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Home > Auditing Best Practice > The Complex World of International Auditing Regulation

Auditing Best Practice

The Complex World of International Auditing Regulation

by Christopher Humphrey and Anne Loft

The Global Regulatory Involvement of Audit Firms

A recent interesting development with respect to public oversight was the presentation by the CEOs of the six largest global auditing firms at IFIAR meetings in Norway (April 2008) and South Africa (September 2008) to consider global quality monitoring arrangements. This section considers the growing involvement of the large audit firms in international audit regulation.

During the last two decades, there has been a continued increasing concentration in the international auditing profession, with the large firms getting a greater share of the audit market. The “big eight” firms of the past are now reduced to today’s “big four” of PwC, KPMG, E&Y and Deloitte—with the next two largest firms, BDO International and Grant Thornton International, being quite a lot smaller. Gradually, through a variety of pressures, often driven by major corporate collapses and financial crises, such firms have sought to ensure greater global consistency in auditing practice, such that an audit, for example, in China by PwC is equivalent to one conducted by the same firm in, say, Sweden. Through internal processes of regulation, they place pressure on parts of their network where audit quality and associated quality control procedures are apparently insufficient, and thus act as an “internal” or “self” regulatory pressure towards harmonizing standards.

The audits undertaken by the “big five” in Asia at the time of the crisis (1997–98) were sharply criticized by the World Bank, and it was this that stimulated the big five to set up a global steering committee. One of the aims was to provide a body to deal, on a collective, global basis, with the common professional and regulatory issues they were facing. Another aim was to strengthen IFAC as the global audit standard-setter. Under this initiative, the large firms supported IFAC financially, and were allocated seats on each of IFAC’s standard-setting boards. In the case of the newly established IAASB (previously the International Auditing Practices Committee), they had five seats out of a total of 18. This greater engagement of the big firms with IFAC continued to grow, especially in the wake of the Enron scandal and its aftermath, with the establishment of a new organization, the Global Public Policy Committee (GPPC).

The GPPC comprises the six largest international accounting networks, and focuses on “public policy” issues for the profession. The GPPC has a Regulatory Working Group and a Standards Working Group, and, while much of its work is undertaken in private, it does issue policy papers where it expresses its commitment to working in the public interest, and facilitating the functioning of global capital markets (see GPPS, 2006). The global firms’ involvement in international regulatory affairs has also seen them expand the scale of financial support that they provide to IFAC, which now receives approximately one-third of its funding from the large firms. The firms can also be seen to be making substantial efforts to further strengthen their own global organization, with a number announcing restructuring plans to align member firms more tightly within global structures/networks and introduce “enhanced” audit practice standards (see The Financial Times, August 20, 2008).12 The current financial crisis has witnessed a continuing major involvement with global regulatory matters, driven by the direct consequences that auditing work could have for global financial stability through decisions relating to the valuation of “toxic” assets and the auditor’s determination as to whether audited enterprises are “going concerns”.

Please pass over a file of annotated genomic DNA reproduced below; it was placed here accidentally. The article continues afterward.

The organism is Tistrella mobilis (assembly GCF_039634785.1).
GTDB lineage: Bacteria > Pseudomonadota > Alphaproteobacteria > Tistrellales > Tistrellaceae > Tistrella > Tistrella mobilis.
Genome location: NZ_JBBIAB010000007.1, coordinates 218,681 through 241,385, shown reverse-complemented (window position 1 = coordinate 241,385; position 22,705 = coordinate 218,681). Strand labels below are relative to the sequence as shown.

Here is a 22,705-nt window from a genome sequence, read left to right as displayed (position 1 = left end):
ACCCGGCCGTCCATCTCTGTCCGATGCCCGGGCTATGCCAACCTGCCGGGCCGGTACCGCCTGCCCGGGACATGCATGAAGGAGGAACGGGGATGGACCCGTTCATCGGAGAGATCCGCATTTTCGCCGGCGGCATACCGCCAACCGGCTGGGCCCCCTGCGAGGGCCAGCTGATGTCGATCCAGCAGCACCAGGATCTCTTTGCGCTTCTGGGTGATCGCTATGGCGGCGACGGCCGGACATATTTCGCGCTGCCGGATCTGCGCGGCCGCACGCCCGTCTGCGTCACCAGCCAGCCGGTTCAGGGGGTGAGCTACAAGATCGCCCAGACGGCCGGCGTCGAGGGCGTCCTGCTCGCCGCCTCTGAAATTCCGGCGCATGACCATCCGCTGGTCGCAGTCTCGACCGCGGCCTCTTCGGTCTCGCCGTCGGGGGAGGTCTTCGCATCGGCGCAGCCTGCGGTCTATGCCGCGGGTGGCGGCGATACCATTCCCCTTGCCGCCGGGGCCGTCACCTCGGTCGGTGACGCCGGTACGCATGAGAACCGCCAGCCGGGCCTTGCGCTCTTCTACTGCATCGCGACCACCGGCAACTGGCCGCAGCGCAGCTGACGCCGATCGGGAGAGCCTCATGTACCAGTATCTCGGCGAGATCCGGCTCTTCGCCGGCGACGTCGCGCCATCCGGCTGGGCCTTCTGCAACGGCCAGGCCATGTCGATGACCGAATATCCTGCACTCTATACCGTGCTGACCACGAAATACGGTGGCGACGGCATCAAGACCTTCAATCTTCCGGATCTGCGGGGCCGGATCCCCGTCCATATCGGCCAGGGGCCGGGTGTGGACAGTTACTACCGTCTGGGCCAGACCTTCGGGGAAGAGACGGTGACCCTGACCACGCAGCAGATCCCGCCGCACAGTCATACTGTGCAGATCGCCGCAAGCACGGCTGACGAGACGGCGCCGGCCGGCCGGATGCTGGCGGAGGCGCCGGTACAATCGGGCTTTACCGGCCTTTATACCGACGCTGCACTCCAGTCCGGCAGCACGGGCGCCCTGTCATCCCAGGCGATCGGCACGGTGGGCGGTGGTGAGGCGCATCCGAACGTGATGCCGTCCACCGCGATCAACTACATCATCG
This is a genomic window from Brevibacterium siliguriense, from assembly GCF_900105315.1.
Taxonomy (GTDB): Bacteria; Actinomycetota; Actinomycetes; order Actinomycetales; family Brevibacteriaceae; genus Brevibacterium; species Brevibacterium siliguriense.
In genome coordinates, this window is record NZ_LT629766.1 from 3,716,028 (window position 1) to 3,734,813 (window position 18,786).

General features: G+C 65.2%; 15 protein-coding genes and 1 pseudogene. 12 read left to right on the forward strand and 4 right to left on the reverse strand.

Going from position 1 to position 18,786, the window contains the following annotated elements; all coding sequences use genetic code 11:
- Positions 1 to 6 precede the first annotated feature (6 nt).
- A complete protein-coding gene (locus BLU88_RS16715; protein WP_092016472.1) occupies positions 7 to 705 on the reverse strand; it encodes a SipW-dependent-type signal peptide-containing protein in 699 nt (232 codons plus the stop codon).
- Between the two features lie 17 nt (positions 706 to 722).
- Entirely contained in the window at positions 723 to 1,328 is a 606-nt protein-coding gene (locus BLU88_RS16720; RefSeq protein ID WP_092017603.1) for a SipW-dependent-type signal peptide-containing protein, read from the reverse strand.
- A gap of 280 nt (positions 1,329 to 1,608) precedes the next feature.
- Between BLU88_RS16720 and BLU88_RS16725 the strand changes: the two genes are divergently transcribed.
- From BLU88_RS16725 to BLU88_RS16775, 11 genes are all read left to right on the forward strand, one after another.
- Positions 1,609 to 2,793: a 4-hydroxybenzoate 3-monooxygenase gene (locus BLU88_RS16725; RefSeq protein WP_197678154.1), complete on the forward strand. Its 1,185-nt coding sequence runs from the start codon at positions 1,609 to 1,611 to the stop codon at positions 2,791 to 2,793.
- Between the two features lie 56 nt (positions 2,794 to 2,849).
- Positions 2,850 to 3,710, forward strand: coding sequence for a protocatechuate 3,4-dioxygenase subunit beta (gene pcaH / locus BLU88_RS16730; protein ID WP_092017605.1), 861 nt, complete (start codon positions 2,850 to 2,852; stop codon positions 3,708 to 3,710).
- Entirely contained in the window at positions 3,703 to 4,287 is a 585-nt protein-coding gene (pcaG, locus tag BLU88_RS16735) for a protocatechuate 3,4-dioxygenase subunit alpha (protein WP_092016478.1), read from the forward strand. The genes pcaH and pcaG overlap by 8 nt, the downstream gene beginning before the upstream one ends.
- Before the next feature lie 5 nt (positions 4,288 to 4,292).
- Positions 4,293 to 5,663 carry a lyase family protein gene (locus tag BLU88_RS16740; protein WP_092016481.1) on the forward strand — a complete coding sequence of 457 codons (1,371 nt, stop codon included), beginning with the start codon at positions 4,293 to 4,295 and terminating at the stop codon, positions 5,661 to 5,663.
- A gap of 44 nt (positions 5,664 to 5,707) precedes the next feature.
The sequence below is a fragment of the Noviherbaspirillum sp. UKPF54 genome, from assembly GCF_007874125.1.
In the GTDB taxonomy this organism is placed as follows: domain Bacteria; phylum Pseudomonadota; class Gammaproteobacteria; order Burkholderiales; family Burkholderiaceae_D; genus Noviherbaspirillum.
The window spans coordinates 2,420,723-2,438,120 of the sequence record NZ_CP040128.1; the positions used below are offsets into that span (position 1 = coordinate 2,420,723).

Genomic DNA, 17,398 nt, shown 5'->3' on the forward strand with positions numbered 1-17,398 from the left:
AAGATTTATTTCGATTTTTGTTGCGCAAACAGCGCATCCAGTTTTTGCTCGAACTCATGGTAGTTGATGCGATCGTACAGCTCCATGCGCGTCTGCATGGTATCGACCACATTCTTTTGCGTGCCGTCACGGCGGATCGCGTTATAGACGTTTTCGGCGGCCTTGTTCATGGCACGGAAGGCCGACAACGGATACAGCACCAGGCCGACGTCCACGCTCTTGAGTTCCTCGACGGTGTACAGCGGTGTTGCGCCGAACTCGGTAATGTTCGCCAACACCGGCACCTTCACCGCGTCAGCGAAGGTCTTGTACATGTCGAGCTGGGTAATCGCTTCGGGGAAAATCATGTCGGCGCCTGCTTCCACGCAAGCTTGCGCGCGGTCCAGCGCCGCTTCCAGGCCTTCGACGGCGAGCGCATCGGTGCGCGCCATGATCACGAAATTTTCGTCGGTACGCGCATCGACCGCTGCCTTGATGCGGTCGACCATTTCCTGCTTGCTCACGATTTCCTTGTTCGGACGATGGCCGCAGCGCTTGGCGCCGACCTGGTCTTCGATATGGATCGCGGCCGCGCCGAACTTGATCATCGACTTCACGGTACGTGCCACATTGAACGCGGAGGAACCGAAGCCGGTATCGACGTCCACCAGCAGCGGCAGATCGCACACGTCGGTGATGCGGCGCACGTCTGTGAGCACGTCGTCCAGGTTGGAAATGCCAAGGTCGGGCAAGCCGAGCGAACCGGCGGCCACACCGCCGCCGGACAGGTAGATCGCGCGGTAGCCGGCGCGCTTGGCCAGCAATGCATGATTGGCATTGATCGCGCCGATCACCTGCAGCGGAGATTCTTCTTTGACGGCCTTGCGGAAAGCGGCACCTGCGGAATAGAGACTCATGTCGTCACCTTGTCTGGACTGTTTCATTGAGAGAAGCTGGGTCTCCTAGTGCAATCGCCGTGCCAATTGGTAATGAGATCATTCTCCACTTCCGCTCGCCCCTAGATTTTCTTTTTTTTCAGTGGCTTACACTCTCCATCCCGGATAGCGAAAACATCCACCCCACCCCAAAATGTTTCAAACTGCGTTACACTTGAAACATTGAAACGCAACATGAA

Maintaining Public Interest in Global Regulation

While the global audit regulatory arena is complex, it is possible to draw out a number of important characteristics. While contemporary audit regulation engages directly with audit practice at the national level, it is being driven primarily by events and strategic action at the global level. The development in this global regulation of audit has been rapid during the current decade, and, associated with the identification of reliable financial reporting, is becoming an essential part of a wider international financial architecture. Significant strategic actions have been made by international organizations such as the EU, IOSCO, FSF/FSB, and the World Bank to aid, support, and increasingly mandate the usage of international standards on auditing. While these organizations are primarily governmental in character, the main international audit standard-setter, the IAASB under the auspices of IFAC, is classified as private in nature, as are the large audit firms who are also closely involved, albeit in a less public way. This has placed particular emphasis and significance on the development of public oversight regimes as a way of ensuring that international audit standard-setting processes are seen to be globally credible and sufficiently responsive to public interest demands (see IFAC, 2008; PIOB, 2008). The policy recommendations emerging from the November 2008 meeting of the G20 likewise highlighted the importance of regulators serving the public interest, and the global importance of making sure that financial markets operate in the most transparent of fashions. The current financial crisis is testing global regulatory structures to their limit, and it is pretty certain that auditing will remain a fascinating field—both to observe and to debate in an open and constructive fashion. It could be argued that serving the public interest deserves no less.

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